The company came out of bankruptcy just as the market for foodservice equipment began a gradual recovery, led by quick service restaurant chains. The chains were not only opening new sites in the United States and overseas, but were also modernizing their equipment and remodeling existing locations as they added new items to their menus and changed their layouts to be more competitive.
The company underwent several major changes during 1993, including being listed on the NASDAQ exchange. Specialty combined the operations of Wells Manufacturing (electrical cooking equipment) and those of Bloomfield Industries (coffee and tea beverage products) at the Wells facility in Verdi, Nevada, creating the Wells/Bloomfield division. The company also announced it was closing its Market Forge division, after having had it on the market for eight years. But instead of that occurring, the 150 employees of Market Forge bought the division, saving their jobs. In selling the division, Specialty kept FM Manufacturing, Inc., its wholly owned subsidiary, although operations obviously ceased.
At the end of the year, Specialty completed a refinancing plan, consisting of a $50 million line of credit, a $15 million term loan, and a $185 million public offering of senior notes. The company owned about $215 million in long-term debt, a heavy burden for an organization with sales of $320 million.
Specialty Equipment has built its position with our customers by striving to provide Total Customer Satisfaction Through Integrated Engineering and World Wide Service, supported by an experienced hands-on management team.
Growth and Innovation, 1994–97
Specialty aimed at strengthening its financial picture with a four-step business strategy: focus on major national chains, expand international opportunities, leverage long-term relationships with major customers, and enhance the core product lines by adapting customized equipment innovations. Within the company, each division operated separately, with its own management, marketing, manufacturing, and product development teams. Specialty’s business and growth can best be understood by examining each division.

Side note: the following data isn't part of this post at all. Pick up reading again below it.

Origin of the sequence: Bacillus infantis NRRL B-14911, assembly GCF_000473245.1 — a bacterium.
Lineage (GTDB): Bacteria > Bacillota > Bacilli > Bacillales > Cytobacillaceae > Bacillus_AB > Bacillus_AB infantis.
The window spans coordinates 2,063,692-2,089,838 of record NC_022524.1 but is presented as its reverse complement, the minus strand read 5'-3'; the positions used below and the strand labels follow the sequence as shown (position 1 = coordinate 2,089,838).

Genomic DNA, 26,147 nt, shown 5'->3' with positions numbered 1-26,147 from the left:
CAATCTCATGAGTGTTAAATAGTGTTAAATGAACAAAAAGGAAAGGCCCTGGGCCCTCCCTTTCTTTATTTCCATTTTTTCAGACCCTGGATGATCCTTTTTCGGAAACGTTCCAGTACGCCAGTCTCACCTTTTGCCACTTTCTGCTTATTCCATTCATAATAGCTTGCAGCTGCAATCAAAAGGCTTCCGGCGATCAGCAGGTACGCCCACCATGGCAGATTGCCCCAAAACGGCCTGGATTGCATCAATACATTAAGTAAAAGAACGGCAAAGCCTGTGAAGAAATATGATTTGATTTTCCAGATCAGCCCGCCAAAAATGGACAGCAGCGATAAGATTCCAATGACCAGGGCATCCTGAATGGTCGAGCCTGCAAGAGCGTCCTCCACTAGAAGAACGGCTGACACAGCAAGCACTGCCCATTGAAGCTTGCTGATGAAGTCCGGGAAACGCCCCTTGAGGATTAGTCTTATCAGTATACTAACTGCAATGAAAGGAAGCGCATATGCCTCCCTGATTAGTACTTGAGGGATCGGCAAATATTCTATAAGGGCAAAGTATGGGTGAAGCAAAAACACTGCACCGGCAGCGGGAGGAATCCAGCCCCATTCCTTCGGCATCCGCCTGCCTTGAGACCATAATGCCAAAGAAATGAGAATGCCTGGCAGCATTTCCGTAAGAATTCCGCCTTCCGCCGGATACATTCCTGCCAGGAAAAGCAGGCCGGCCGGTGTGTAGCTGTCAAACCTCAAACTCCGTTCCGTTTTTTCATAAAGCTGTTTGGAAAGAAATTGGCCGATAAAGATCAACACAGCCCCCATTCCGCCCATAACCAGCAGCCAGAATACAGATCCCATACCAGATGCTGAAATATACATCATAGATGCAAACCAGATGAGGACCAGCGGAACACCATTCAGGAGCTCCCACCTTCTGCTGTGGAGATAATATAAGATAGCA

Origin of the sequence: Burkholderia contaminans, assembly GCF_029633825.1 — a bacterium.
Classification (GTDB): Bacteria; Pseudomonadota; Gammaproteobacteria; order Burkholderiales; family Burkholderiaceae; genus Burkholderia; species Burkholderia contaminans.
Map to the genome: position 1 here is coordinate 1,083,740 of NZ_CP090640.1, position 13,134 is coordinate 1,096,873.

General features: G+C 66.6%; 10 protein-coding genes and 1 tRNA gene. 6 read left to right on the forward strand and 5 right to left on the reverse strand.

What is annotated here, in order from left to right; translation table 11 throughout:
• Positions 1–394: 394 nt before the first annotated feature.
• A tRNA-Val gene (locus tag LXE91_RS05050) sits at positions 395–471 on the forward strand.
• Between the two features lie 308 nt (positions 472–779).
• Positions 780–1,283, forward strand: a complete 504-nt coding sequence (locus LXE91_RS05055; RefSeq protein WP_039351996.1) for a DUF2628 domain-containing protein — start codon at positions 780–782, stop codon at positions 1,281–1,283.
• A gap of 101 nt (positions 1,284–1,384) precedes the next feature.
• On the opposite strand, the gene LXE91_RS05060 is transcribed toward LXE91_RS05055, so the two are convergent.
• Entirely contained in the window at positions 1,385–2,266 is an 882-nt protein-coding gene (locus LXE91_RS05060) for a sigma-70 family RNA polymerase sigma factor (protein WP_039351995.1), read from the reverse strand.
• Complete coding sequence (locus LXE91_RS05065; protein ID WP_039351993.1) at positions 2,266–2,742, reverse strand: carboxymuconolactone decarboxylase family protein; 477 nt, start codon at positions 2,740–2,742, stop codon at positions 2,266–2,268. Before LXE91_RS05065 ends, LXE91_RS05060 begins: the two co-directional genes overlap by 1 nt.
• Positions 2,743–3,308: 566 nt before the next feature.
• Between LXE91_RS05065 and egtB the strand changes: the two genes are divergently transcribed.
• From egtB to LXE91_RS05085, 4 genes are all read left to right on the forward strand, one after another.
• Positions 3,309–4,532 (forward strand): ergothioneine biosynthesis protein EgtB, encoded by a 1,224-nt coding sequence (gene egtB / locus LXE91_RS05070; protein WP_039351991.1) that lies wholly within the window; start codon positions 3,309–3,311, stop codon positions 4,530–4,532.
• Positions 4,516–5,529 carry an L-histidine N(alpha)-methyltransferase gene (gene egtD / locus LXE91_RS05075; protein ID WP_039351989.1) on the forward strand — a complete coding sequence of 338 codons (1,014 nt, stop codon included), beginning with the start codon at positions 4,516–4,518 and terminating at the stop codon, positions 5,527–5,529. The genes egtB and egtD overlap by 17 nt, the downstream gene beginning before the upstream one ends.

When Specialty Equipment acquired Taylor from Beatrice, the division was producing “cold” equipment, such as ice cream freezers and dispensers for frozen yogurts and frozen cocktails. Within a year, Taylor expanded into “hot” equipment and began designing and manufacturing cooking equipment such as flat grills and customized hot and cold food preparation and holding cabinets. In cooperation with McDonald’s, Taylor developed the automated “clam shell” grill, incorporating upper and lower grill plates that grilled both sides of a hamburger patty (or other food) simultaneously. Although Taylor held a joint patent for this grill with McDonald’s, the company was able to develop a similar grill that it marketed to other quick service restaurants.
Taylor also held a patent on its Softech® technology. This was an integrated memory system that automatically controlled the hardness or softness of a frozen product. With its Labor Saver™ heat treatment equipment, developed during the early 1990s, the division produced softserve and shake freezers that only needed to be taken apart and cleaned every other week, not daily as was the case with standard machines. Taylor also developed two specialized ovens for baking and holding applications, and frozen, non-carbonated beverage equipment.